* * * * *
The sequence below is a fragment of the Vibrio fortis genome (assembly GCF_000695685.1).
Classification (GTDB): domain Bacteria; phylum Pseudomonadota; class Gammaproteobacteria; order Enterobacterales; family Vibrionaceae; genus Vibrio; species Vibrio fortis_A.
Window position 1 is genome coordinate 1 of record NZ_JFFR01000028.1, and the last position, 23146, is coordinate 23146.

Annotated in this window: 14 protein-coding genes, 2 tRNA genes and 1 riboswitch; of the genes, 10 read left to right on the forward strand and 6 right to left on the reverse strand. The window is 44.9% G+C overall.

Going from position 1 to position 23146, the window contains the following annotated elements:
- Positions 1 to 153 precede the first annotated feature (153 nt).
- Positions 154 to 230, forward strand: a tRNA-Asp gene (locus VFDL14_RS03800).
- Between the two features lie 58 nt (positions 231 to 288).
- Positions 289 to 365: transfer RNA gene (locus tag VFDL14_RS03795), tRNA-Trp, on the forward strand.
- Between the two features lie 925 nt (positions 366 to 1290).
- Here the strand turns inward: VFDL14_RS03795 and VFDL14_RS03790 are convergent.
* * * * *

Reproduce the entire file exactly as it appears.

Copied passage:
The sequence below is a fragment of the Vibrio fortis genome (assembly GCF_000695685.1).
Classification (GTDB): domain Bacteria; phylum Pseudomonadota; class Gammaproteobacteria; order Enterobacterales; family Vibrionaceae; genus Vibrio; species Vibrio fortis_A.
Window position 1 is genome coordinate 1 of record NZ_JFFR01000028.1, and the last position, 23146, is coordinate 23146.

Annotated in this window: 14 protein-coding genes, 2 tRNA genes and 1 riboswitch; of the genes, 10 read left to right on the forward strand and 6 right to left on the reverse strand. The window is 44.9% G+C overall.

Going from position 1 to position 23146, the window contains the following annotated elements:
- Positions 1 to 153 precede the first annotated feature (153 nt).
- Positions 154 to 230, forward strand: a tRNA-Asp gene (locus VFDL14_RS03800).
- Between the two features lie 58 nt (positions 231 to 288).
- Positions 289 to 365: transfer RNA gene (locus tag VFDL14_RS03795), tRNA-Trp, on the forward strand.
- Between the two features lie 925 nt (positions 366 to 1290).
- Here the strand turns inward: VFDL14_RS03795 and VFDL14_RS03790 are convergent.